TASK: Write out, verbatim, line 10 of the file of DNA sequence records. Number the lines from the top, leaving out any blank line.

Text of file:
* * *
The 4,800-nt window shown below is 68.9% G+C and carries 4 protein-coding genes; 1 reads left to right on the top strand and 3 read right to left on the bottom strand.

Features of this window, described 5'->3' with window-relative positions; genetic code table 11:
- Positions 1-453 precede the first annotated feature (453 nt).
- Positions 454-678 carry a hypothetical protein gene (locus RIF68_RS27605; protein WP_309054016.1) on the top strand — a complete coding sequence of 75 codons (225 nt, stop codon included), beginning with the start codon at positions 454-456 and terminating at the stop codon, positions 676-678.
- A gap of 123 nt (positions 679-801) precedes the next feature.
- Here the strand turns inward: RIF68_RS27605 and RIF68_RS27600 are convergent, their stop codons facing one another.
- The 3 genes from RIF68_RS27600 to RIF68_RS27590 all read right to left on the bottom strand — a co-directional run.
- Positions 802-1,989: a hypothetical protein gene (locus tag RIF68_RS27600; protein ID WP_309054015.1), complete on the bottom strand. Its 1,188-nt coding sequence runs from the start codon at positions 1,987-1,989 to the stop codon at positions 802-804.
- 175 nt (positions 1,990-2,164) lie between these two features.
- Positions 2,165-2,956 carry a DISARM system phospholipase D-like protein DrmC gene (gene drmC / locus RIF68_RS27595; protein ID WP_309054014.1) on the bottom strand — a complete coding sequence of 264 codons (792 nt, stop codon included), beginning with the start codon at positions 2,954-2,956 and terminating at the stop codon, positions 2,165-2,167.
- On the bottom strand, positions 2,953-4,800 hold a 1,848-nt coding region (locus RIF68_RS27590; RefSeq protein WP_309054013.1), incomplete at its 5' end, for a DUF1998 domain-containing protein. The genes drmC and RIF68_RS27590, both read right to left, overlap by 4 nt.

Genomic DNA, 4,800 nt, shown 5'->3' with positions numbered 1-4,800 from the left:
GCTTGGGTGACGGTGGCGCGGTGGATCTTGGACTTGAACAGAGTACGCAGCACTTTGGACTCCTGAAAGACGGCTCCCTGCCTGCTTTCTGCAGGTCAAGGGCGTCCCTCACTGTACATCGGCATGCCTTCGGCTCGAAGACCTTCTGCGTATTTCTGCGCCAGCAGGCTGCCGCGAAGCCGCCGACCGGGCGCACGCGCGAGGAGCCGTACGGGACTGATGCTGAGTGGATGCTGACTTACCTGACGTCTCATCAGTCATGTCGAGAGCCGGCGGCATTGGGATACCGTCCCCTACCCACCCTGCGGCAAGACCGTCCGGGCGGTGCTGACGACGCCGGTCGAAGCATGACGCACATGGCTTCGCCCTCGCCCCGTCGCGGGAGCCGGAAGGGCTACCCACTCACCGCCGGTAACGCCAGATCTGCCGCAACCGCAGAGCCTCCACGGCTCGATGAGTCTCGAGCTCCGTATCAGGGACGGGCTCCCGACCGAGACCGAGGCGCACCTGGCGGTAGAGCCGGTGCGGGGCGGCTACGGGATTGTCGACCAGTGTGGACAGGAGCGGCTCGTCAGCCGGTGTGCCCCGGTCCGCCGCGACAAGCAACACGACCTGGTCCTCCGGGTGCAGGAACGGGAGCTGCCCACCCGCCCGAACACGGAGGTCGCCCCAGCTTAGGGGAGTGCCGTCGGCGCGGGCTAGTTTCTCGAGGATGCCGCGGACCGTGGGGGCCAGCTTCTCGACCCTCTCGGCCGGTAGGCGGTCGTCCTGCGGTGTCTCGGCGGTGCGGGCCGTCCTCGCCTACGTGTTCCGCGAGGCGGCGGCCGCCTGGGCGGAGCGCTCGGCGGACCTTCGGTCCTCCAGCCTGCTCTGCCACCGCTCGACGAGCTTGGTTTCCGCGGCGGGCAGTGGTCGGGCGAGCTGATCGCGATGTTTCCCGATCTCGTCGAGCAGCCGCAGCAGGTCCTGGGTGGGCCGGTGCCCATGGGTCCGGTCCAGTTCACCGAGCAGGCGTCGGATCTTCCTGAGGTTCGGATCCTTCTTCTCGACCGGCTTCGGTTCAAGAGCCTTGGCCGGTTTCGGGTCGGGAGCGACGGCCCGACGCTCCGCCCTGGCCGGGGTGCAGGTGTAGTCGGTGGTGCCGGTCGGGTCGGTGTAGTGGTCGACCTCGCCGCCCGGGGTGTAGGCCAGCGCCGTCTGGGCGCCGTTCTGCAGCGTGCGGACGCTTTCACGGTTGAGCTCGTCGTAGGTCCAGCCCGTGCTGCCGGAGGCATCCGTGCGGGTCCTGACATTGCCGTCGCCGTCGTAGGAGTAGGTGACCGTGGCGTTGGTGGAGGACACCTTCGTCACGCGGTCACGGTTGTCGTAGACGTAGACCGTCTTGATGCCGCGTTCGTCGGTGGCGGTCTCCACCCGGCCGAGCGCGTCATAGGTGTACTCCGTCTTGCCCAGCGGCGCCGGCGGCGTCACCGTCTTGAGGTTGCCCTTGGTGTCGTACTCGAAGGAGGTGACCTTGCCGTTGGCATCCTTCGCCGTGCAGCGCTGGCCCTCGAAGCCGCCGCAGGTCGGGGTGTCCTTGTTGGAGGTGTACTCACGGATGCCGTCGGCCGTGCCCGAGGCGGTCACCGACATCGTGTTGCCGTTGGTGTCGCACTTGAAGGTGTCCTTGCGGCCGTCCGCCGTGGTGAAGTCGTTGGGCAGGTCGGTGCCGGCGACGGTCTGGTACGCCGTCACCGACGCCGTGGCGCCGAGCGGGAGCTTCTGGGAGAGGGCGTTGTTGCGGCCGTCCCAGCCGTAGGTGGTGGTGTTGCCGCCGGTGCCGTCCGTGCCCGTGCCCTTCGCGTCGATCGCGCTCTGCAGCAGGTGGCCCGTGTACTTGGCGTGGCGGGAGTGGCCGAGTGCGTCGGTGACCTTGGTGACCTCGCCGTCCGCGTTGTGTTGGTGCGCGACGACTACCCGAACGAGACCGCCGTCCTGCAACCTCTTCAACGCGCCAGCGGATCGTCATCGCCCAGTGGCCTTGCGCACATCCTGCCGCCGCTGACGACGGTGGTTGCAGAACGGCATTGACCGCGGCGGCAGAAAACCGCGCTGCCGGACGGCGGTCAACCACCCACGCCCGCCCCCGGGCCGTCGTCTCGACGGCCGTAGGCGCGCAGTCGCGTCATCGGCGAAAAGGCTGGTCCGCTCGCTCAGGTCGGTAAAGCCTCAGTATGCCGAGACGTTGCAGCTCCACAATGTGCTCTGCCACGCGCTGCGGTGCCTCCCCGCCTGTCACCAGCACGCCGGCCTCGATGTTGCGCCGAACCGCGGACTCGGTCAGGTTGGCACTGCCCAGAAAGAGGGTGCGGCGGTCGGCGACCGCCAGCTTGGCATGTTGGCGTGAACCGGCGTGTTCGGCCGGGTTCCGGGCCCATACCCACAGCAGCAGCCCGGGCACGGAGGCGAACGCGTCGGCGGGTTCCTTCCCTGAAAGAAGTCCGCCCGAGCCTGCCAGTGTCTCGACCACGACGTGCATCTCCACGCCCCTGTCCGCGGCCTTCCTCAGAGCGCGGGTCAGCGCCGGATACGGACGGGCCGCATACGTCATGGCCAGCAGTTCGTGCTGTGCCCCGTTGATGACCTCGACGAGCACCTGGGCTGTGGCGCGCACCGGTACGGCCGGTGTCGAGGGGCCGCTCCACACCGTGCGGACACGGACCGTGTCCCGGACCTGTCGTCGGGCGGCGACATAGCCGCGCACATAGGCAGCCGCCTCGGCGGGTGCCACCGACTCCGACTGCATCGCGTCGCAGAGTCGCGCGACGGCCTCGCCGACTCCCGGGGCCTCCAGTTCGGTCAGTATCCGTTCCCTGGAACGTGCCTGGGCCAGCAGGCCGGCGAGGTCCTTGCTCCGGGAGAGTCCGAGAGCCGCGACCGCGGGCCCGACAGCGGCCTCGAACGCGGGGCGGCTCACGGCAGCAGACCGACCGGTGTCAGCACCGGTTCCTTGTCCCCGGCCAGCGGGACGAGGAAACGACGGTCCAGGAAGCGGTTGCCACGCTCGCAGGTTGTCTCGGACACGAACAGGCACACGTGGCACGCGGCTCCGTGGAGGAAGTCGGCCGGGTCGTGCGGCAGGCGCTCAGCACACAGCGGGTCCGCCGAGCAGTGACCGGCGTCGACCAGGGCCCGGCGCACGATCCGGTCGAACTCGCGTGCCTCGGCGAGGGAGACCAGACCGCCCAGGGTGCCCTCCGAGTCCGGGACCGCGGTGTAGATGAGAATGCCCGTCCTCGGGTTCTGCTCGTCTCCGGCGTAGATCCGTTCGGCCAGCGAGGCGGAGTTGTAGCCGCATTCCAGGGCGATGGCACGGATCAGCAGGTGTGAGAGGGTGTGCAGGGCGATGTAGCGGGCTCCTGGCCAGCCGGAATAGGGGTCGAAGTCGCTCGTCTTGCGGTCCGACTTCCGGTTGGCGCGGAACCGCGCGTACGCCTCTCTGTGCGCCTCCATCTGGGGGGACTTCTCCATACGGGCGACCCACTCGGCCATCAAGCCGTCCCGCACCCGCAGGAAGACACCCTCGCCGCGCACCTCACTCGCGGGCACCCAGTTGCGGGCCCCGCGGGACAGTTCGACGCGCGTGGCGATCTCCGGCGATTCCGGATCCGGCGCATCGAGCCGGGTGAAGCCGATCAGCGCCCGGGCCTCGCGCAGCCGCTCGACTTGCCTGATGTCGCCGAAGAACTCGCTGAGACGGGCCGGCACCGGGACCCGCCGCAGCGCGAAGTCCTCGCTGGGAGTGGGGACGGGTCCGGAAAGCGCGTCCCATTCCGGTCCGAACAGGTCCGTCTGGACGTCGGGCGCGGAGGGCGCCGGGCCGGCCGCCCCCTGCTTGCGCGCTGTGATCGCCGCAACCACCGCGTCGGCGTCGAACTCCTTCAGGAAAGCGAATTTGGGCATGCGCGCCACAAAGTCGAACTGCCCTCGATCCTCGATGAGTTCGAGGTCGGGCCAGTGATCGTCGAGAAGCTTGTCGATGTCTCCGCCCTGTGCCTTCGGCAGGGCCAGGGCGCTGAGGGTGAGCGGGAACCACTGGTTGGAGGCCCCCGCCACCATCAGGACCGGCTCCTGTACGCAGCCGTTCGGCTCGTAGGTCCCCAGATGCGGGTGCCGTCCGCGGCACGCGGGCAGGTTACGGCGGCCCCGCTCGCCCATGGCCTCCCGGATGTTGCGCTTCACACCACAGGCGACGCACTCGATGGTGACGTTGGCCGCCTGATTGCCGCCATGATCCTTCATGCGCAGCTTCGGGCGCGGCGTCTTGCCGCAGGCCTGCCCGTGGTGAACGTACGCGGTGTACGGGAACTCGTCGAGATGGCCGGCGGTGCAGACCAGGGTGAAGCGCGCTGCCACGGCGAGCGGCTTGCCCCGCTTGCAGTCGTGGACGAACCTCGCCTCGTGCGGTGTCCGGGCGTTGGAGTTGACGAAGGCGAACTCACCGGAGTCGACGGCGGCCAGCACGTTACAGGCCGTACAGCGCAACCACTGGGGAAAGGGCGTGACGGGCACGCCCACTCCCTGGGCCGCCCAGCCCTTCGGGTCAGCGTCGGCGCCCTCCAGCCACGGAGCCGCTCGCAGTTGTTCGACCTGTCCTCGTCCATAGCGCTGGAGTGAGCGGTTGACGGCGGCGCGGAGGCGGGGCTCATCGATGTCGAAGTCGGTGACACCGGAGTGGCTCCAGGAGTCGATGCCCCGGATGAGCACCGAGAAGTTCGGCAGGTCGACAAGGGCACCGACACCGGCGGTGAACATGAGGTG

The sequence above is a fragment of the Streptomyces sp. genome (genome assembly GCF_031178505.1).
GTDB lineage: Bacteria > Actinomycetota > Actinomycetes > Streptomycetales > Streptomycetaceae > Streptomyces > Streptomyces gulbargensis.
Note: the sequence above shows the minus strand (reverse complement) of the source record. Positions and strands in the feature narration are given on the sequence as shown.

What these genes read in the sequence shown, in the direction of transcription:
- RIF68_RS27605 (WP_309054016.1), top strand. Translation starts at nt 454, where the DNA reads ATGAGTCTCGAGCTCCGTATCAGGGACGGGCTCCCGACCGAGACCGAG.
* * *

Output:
- Positions 2,165-2,956 carry a DISARM system phospholipase D-like protein DrmC gene (gene drmC / locus RIF68_RS27595; protein ID WP_309054014.1) on the bottom strand — a complete coding sequence of 264 codons (792 nt, stop codon included), beginning with the start codon at positions 2,954-2,956 and terminating at the stop codon, positions 2,165-2,167.